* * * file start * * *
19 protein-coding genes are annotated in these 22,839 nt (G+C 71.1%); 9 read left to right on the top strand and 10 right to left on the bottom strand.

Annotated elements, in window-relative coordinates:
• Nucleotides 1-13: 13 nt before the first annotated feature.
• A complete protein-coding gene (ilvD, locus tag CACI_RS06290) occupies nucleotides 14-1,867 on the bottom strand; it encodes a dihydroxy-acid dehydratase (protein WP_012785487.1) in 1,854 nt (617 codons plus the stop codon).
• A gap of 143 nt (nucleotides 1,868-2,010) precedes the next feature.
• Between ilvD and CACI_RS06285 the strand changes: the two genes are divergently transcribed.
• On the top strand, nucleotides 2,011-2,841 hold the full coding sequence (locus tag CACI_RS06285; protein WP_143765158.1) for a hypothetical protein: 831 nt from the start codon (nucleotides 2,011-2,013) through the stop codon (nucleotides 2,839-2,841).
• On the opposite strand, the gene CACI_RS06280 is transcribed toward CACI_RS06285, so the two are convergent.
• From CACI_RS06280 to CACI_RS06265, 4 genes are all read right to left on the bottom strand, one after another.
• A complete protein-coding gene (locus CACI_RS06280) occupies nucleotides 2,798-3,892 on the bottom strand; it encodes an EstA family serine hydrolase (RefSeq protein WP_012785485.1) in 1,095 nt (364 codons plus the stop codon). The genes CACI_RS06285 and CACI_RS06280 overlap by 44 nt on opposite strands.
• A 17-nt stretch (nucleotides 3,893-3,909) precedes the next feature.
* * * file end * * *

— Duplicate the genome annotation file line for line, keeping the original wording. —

19 protein-coding genes are annotated in these 22,839 nt (G+C 71.1%); 9 read left to right on the top strand and 10 right to left on the bottom strand.

Annotated elements, in window-relative coordinates:
• Nucleotides 1-13: 13 nt before the first annotated feature.
• A complete protein-coding gene (ilvD, locus tag CACI_RS06290) occupies nucleotides 14-1,867 on the bottom strand; it encodes a dihydroxy-acid dehydratase (protein WP_012785487.1) in 1,854 nt (617 codons plus the stop codon).
• A gap of 143 nt (nucleotides 1,868-2,010) precedes the next feature.
• Between ilvD and CACI_RS06285 the strand changes: the two genes are divergently transcribed.
• On the top strand, nucleotides 2,011-2,841 hold the full coding sequence (locus tag CACI_RS06285; protein WP_143765158.1) for a hypothetical protein: 831 nt from the start codon (nucleotides 2,011-2,013) through the stop codon (nucleotides 2,839-2,841).
• On the opposite strand, the gene CACI_RS06280 is transcribed toward CACI_RS06285, so the two are convergent.
• From CACI_RS06280 to CACI_RS06265, 4 genes are all read right to left on the bottom strand, one after another.
• A complete protein-coding gene (locus CACI_RS06280) occupies nucleotides 2,798-3,892 on the bottom strand; it encodes an EstA family serine hydrolase (RefSeq protein WP_012785485.1) in 1,095 nt (364 codons plus the stop codon). The genes CACI_RS06285 and CACI_RS06280 overlap by 44 nt on opposite strands.
• A 17-nt stretch (nucleotides 3,893-3,909) precedes the next feature.